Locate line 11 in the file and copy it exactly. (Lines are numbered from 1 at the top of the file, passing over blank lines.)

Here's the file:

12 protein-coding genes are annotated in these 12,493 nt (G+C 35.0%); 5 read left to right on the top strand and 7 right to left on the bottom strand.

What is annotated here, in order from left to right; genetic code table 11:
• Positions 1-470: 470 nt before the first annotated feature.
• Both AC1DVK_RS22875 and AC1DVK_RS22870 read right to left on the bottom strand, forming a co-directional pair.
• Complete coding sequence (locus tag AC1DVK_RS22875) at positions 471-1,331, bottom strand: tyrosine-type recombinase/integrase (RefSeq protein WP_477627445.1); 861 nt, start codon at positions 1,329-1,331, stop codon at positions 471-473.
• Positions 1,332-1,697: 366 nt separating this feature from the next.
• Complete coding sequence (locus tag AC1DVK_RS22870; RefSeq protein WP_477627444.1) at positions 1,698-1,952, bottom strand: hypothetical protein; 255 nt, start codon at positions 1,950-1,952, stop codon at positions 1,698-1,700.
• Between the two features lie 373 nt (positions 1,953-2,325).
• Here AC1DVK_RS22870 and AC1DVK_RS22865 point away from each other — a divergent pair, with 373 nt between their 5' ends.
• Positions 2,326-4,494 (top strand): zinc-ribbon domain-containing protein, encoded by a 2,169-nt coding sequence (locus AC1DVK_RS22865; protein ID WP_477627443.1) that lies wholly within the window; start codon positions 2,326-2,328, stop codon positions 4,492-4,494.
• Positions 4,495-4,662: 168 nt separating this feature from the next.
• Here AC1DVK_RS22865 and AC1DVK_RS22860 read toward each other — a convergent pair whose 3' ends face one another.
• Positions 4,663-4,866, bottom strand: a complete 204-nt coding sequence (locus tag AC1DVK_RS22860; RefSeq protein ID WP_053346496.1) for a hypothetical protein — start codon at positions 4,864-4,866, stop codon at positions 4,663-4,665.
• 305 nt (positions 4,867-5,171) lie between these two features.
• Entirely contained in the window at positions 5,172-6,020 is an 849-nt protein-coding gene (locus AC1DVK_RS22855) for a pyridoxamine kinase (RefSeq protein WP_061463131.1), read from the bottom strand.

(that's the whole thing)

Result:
• Positions 4,495-4,662: 168 nt separating this feature from the next.